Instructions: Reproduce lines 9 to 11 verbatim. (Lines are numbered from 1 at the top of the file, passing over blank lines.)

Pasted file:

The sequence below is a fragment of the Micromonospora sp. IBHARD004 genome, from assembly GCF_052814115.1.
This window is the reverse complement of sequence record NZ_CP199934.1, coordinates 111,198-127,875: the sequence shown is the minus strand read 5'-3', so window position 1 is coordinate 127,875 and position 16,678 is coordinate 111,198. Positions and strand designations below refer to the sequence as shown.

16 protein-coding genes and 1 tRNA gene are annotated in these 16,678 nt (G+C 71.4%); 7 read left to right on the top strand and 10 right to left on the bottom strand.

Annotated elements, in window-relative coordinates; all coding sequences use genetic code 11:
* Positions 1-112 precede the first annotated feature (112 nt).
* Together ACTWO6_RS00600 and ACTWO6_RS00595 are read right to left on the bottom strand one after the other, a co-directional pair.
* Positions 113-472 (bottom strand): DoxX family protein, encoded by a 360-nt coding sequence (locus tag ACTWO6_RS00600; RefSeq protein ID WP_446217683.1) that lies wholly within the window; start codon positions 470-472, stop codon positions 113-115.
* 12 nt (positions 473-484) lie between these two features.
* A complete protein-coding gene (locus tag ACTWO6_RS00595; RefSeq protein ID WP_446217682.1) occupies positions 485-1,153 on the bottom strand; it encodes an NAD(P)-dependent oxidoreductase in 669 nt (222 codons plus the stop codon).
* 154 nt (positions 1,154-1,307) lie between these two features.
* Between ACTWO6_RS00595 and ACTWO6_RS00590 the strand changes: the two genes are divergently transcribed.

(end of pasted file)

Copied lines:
* A complete protein-coding gene (locus tag ACTWO6_RS00595; RefSeq protein ID WP_446217682.1) occupies positions 485-1,153 on the bottom strand; it encodes an NAD(P)-dependent oxidoreductase in 669 nt (222 codons plus the stop codon).
* 154 nt (positions 1,154-1,307) lie between these two features.
* Between ACTWO6_RS00595 and ACTWO6_RS00590 the strand changes: the two genes are divergently transcribed.